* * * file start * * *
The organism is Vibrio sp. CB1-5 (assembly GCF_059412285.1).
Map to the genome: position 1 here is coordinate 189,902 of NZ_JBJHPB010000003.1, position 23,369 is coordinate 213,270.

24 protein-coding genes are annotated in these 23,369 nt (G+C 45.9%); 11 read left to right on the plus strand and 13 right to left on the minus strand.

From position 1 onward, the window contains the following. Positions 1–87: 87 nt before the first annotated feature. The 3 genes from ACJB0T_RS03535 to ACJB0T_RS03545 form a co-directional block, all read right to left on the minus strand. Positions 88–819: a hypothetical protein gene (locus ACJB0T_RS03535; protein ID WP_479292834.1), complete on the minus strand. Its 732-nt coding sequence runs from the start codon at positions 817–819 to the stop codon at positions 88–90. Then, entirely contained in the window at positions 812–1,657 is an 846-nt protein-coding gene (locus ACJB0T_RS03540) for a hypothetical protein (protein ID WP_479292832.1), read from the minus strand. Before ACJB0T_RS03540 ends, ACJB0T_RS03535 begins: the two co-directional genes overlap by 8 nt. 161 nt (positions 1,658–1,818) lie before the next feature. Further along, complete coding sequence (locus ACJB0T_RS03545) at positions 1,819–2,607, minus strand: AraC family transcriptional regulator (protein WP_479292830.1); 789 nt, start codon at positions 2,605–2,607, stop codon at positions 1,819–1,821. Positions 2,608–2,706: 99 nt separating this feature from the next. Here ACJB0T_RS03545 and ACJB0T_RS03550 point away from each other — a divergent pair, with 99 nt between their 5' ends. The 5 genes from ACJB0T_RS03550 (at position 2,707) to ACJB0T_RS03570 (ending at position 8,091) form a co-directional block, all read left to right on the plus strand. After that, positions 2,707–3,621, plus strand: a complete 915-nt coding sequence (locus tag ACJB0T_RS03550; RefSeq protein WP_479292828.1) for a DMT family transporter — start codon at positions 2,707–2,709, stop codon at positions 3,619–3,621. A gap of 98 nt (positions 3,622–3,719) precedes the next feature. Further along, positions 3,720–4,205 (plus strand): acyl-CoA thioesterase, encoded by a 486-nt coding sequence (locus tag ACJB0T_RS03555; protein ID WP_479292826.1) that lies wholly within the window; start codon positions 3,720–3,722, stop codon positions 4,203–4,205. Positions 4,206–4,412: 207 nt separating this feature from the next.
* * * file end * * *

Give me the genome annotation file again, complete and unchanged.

The organism is Vibrio sp. CB1-5 (assembly GCF_059412285.1).
Map to the genome: position 1 here is coordinate 189,902 of NZ_JBJHPB010000003.1, position 23,369 is coordinate 213,270.

24 protein-coding genes are annotated in these 23,369 nt (G+C 45.9%); 11 read left to right on the plus strand and 13 right to left on the minus strand.

From position 1 onward, the window contains the following. Positions 1–87: 87 nt before the first annotated feature. The 3 genes from ACJB0T_RS03535 to ACJB0T_RS03545 form a co-directional block, all read right to left on the minus strand. Positions 88–819: a hypothetical protein gene (locus ACJB0T_RS03535; protein ID WP_479292834.1), complete on the minus strand. Its 732-nt coding sequence runs from the start codon at positions 817–819 to the stop codon at positions 88–90. Then, entirely contained in the window at positions 812–1,657 is an 846-nt protein-coding gene (locus ACJB0T_RS03540) for a hypothetical protein (protein ID WP_479292832.1), read from the minus strand. Before ACJB0T_RS03540 ends, ACJB0T_RS03535 begins: the two co-directional genes overlap by 8 nt. 161 nt (positions 1,658–1,818) lie before the next feature. Further along, complete coding sequence (locus ACJB0T_RS03545) at positions 1,819–2,607, minus strand: AraC family transcriptional regulator (protein WP_479292830.1); 789 nt, start codon at positions 2,605–2,607, stop codon at positions 1,819–1,821. Positions 2,608–2,706: 99 nt separating this feature from the next. Here ACJB0T_RS03545 and ACJB0T_RS03550 point away from each other — a divergent pair, with 99 nt between their 5' ends. The 5 genes from ACJB0T_RS03550 (at position 2,707) to ACJB0T_RS03570 (ending at position 8,091) form a co-directional block, all read left to right on the plus strand. After that, positions 2,707–3,621, plus strand: a complete 915-nt coding sequence (locus tag ACJB0T_RS03550; RefSeq protein WP_479292828.1) for a DMT family transporter — start codon at positions 2,707–2,709, stop codon at positions 3,619–3,621. A gap of 98 nt (positions 3,622–3,719) precedes the next feature. Further along, positions 3,720–4,205 (plus strand): acyl-CoA thioesterase, encoded by a 486-nt coding sequence (locus tag ACJB0T_RS03555; protein ID WP_479292826.1) that lies wholly within the window; start codon positions 3,720–3,722, stop codon positions 4,203–4,205. Positions 4,206–4,412: 207 nt separating this feature from the next.